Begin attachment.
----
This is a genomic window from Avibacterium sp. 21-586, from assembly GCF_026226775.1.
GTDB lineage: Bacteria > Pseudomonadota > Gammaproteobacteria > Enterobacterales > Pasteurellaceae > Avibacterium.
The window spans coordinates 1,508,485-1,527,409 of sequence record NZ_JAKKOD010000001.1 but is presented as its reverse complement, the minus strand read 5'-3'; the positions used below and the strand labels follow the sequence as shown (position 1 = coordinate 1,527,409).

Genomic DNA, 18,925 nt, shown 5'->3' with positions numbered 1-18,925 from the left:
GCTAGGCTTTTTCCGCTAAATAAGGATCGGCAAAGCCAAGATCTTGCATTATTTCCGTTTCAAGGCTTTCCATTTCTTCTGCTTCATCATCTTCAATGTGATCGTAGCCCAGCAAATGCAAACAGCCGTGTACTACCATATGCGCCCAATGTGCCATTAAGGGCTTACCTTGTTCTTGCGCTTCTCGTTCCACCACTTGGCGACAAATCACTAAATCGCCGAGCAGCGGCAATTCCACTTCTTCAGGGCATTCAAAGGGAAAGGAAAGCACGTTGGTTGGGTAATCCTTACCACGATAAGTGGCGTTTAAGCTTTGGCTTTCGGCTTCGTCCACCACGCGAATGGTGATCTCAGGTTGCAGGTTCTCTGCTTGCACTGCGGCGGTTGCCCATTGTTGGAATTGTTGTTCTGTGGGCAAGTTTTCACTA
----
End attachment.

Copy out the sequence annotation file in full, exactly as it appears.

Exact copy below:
This is a genomic window from Avibacterium sp. 21-586, from assembly GCF_026226775.1.
GTDB lineage: Bacteria > Pseudomonadota > Gammaproteobacteria > Enterobacterales > Pasteurellaceae > Avibacterium.
The window spans coordinates 1,508,485-1,527,409 of sequence record NZ_JAKKOD010000001.1 but is presented as its reverse complement, the minus strand read 5'-3'; the positions used below and the strand labels follow the sequence as shown (position 1 = coordinate 1,527,409).

Genomic DNA, 18,925 nt, shown 5'->3' with positions numbered 1-18,925 from the left:
GCTAGGCTTTTTCCGCTAAATAAGGATCGGCAAAGCCAAGATCTTGCATTATTTCCGTTTCAAGGCTTTCCATTTCTTCTGCTTCATCATCTTCAATGTGATCGTAGCCCAGCAAATGCAAACAGCCGTGTACTACCATATGCGCCCAATGTGCCATTAAGGGCTTACCTTGTTCTTGCGCTTCTCGTTCCACCACTTGGCGACAAATCACTAAATCGCCGAGCAGCGGCAATTCCACTTCTTCAGGGCATTCAAAGGGAAAGGAAAGCACGTTGGTTGGGTAATCCTTACCACGATAAGTGGCGTTTAAGCTTTGGCTTTCGGCTTCGTCCACCACGCGAATGGTGATCTCAGGTTGCAGGTTCTCTGCTTGCACTGCGGCGGTTGCCCATTGTTGGAATTGTTGTTCTGTGGGCAAGTTTTCACTA